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The Morning Stake | 2019.11.11

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Timeline of Jett Duffey’s Title IX Sexual Assault. Via Avalanche-Journal’s Sarah Rafique:

  • April 16, 2016: date of incident
  • June 2016: victim reported to campus police (no specific date given)
  • August 12: Interview with Texas Tech Title IX
  • September 15: Title IX hearing
  • March 21, 2017: No-billed by Lubbock grand jury (no sufficient evidence to criminally prosecute the case
  • April 2017: Two-semester suspension (ended on August 23, 2017)

The only point of reference for something like this was the Duffey incident. Then head coach Kliff Kingsbury did not suspend or punish Duffey at all, it was the University that decided on the suspension and it was not until a full year after the fact the incident itself. I know that there are a lot of questions about what now head coach Matt Wells knew and what he did or did not do, but it appears that he did the same thing as Kingsbury did with Duffey. And as you may recall, Duffey threatened to sue Texas Tech for wrongful suspension, but Duffey eventually dropped that lawsuit. Anyway, the point of this is that Wells could have acted in the exact same manner as Kingsbury. Torrey Green was never arrested (he was never even questioned until months after the fact and after a story in the newspaper brought this to light) and I think the Title IX office for Utah State never actually did anything as well as the Logan Police Department and the North Partk Police Department until after the story ran in the paper.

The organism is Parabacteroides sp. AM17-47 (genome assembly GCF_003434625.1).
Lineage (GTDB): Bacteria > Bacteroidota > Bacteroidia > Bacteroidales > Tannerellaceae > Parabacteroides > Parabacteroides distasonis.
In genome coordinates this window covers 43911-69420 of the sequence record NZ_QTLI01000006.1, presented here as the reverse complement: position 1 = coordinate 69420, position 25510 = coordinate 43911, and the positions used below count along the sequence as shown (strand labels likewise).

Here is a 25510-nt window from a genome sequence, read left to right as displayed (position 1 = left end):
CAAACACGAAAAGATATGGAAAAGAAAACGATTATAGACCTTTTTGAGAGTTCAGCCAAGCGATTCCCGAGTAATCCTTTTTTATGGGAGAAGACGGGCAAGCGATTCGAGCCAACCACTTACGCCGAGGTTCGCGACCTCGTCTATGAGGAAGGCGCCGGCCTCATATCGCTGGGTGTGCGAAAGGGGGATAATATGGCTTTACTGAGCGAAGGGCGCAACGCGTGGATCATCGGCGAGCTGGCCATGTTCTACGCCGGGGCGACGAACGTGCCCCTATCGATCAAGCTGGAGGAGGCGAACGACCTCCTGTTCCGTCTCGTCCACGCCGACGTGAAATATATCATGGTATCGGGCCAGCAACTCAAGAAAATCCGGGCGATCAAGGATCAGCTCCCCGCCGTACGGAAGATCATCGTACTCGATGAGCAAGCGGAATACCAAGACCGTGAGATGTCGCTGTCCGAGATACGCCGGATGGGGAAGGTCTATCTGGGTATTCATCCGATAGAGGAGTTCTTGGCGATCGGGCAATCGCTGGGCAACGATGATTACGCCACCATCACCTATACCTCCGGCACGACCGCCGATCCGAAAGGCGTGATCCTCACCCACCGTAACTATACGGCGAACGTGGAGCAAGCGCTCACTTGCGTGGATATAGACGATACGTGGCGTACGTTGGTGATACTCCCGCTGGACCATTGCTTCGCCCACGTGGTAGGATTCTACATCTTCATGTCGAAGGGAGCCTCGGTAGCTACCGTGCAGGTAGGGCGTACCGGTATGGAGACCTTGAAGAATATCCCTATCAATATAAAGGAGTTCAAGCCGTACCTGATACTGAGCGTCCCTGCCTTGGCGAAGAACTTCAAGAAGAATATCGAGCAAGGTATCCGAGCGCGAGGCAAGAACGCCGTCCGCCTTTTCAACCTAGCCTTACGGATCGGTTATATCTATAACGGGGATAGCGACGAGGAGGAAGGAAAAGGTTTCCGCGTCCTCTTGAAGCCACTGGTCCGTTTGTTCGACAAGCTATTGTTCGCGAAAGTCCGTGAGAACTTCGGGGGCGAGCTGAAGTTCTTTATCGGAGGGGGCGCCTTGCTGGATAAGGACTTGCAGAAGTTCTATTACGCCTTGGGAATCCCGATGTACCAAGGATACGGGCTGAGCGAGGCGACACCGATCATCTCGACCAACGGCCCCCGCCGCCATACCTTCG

You know the big takeaway, at least for me? This process of sexual assaults is clunky at best and even when the police are involved, sometimes absolutely nothing happens.

Now you get to answer the question for yourself, which is if we assume that both Kingsbury and Wells knew about the incidents, did they do anything wrong? They didn’t suspend the player, and in Texas Tech’s case, Duffey was never suspended by the football program, but by the university. It appears that Wells followed the same procedure as Kingsbury in that he allowed the university to make the decision, which for all I know, is the correct decision in their case. Based on Wells statement, that it is the Title IX’s office’s responsibility to investigate an allegation then I think that is correct.

The other difficult part here is that Title IX is something that I don’t have a clue about and how it is supposed to operate so from that perspective, I’m absolutely completely ignorant. I’d also add that I’m bringing this up not to disparage Duffey, but to gain some context of how a difference procedure also worked.

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